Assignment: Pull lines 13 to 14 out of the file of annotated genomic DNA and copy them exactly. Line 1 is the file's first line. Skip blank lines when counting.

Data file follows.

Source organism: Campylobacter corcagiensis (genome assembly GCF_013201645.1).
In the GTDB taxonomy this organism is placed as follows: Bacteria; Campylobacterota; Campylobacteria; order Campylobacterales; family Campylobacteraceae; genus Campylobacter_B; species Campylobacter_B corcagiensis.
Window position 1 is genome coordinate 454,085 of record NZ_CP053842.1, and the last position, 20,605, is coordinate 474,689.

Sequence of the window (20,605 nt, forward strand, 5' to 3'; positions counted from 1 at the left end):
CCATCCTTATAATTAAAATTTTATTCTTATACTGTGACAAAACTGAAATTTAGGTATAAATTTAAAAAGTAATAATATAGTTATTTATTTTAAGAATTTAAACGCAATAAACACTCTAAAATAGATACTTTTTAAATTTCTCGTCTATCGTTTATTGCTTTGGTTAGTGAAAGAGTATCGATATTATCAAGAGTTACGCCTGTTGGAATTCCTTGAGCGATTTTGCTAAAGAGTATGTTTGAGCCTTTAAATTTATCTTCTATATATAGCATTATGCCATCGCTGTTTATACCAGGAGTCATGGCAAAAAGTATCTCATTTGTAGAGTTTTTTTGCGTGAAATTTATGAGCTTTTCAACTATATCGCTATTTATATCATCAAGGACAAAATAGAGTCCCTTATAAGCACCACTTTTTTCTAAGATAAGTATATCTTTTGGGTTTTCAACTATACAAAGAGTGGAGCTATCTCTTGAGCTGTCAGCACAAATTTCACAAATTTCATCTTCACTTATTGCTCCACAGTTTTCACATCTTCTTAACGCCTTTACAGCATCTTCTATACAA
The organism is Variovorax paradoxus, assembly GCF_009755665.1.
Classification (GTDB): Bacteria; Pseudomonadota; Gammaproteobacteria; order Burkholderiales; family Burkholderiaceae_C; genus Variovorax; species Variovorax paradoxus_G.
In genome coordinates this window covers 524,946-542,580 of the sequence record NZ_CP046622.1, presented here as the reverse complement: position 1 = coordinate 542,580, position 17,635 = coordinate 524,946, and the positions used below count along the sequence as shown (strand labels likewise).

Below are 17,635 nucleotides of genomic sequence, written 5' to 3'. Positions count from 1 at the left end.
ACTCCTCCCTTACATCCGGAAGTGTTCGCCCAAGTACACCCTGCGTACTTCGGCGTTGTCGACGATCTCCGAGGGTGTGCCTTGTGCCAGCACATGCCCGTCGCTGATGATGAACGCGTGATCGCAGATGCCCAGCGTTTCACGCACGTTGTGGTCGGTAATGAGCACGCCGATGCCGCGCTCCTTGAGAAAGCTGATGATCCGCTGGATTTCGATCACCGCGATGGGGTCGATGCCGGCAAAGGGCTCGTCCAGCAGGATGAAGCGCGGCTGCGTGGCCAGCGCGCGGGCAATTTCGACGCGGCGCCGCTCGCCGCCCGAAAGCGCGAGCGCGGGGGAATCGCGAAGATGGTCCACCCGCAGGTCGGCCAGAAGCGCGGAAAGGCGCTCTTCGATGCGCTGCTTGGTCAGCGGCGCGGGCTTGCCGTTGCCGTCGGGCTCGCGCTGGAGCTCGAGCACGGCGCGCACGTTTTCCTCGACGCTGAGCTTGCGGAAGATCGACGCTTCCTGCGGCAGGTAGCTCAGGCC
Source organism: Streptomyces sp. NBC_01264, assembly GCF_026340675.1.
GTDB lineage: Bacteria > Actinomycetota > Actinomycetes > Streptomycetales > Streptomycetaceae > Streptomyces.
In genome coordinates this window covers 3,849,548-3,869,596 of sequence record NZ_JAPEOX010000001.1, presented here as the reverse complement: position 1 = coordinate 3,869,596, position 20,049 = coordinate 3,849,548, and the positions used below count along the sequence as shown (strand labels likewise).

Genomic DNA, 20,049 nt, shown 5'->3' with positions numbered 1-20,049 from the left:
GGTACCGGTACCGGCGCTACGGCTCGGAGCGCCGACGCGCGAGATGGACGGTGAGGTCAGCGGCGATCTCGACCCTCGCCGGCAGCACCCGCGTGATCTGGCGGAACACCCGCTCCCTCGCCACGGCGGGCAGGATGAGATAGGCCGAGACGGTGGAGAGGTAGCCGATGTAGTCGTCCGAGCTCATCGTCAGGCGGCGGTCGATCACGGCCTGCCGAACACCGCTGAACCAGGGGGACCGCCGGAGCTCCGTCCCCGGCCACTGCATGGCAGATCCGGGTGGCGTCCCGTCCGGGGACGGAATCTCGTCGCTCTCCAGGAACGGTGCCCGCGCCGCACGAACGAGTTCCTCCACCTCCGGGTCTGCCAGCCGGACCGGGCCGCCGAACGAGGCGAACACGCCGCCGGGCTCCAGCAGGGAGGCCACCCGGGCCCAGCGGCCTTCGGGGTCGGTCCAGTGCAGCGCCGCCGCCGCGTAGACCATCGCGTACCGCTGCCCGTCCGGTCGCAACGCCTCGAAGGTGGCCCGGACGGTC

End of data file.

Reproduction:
In genome coordinates this window covers 3,849,548-3,869,596 of sequence record NZ_JAPEOX010000001.1, presented here as the reverse complement: position 1 = coordinate 3,869,596, position 20,049 = coordinate 3,849,548, and the positions used below count along the sequence as shown (strand labels likewise).

Genomic DNA, 20,049 nt, shown 5'->3' with positions numbered 1-20,049 from the left: